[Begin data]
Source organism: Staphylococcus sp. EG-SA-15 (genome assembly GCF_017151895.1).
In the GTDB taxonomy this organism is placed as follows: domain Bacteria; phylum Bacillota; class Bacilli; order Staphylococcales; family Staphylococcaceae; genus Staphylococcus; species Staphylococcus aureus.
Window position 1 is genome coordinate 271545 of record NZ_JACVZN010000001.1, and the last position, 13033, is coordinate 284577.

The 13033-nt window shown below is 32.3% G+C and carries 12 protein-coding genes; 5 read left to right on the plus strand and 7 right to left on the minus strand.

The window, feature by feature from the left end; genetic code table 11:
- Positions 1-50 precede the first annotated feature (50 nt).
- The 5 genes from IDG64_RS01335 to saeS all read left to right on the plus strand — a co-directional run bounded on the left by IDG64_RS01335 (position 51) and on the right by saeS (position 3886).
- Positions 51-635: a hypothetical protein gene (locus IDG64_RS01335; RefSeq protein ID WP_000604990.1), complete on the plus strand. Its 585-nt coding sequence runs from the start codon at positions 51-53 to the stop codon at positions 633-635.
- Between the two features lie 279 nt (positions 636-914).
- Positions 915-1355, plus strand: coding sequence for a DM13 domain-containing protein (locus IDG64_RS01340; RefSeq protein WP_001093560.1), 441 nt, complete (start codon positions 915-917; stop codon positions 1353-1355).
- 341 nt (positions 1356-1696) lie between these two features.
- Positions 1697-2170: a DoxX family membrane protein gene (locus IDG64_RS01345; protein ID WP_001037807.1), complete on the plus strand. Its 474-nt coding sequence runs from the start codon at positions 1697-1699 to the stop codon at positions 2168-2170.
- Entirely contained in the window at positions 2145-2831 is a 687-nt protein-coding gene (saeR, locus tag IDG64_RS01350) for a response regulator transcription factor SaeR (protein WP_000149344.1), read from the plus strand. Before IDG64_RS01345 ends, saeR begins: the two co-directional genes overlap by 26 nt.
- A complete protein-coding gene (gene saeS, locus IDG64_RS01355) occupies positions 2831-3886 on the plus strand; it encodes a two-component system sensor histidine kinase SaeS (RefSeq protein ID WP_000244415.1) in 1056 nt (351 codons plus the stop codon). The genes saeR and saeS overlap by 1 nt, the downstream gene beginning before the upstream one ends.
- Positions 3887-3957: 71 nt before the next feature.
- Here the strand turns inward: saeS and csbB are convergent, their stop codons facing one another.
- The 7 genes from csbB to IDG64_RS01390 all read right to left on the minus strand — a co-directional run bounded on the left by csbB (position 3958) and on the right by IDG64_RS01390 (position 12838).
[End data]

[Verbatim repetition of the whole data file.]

Source organism: Staphylococcus sp. EG-SA-15 (genome assembly GCF_017151895.1).
In the GTDB taxonomy this organism is placed as follows: domain Bacteria; phylum Bacillota; class Bacilli; order Staphylococcales; family Staphylococcaceae; genus Staphylococcus; species Staphylococcus aureus.
Window position 1 is genome coordinate 271545 of record NZ_JACVZN010000001.1, and the last position, 13033, is coordinate 284577.

The 13033-nt window shown below is 32.3% G+C and carries 12 protein-coding genes; 5 read left to right on the plus strand and 7 right to left on the minus strand.

The window, feature by feature from the left end; genetic code table 11:
- Positions 1-50 precede the first annotated feature (50 nt).
- The 5 genes from IDG64_RS01335 to saeS all read left to right on the plus strand — a co-directional run bounded on the left by IDG64_RS01335 (position 51) and on the right by saeS (position 3886).
- Positions 51-635: a hypothetical protein gene (locus IDG64_RS01335; RefSeq protein ID WP_000604990.1), complete on the plus strand. Its 585-nt coding sequence runs from the start codon at positions 51-53 to the stop codon at positions 633-635.
- Between the two features lie 279 nt (positions 636-914).
- Positions 915-1355, plus strand: coding sequence for a DM13 domain-containing protein (locus IDG64_RS01340; RefSeq protein WP_001093560.1), 441 nt, complete (start codon positions 915-917; stop codon positions 1353-1355).
- 341 nt (positions 1356-1696) lie between these two features.
- Positions 1697-2170: a DoxX family membrane protein gene (locus IDG64_RS01345; protein ID WP_001037807.1), complete on the plus strand. Its 474-nt coding sequence runs from the start codon at positions 1697-1699 to the stop codon at positions 2168-2170.
- Entirely contained in the window at positions 2145-2831 is a 687-nt protein-coding gene (saeR, locus tag IDG64_RS01350) for a response regulator transcription factor SaeR (protein WP_000149344.1), read from the plus strand. Before IDG64_RS01345 ends, saeR begins: the two co-directional genes overlap by 26 nt.
- A complete protein-coding gene (gene saeS, locus IDG64_RS01355) occupies positions 2831-3886 on the plus strand; it encodes a two-component system sensor histidine kinase SaeS (RefSeq protein ID WP_000244415.1) in 1056 nt (351 codons plus the stop codon). The genes saeR and saeS overlap by 1 nt, the downstream gene beginning before the upstream one ends.
- Positions 3887-3957: 71 nt before the next feature.
- Here the strand turns inward: saeS and csbB are convergent, their stop codons facing one another.
- The 7 genes from csbB to IDG64_RS01390 all read right to left on the minus strand — a co-directional run bounded on the left by csbB (position 3958) and on the right by IDG64_RS01390 (position 12838).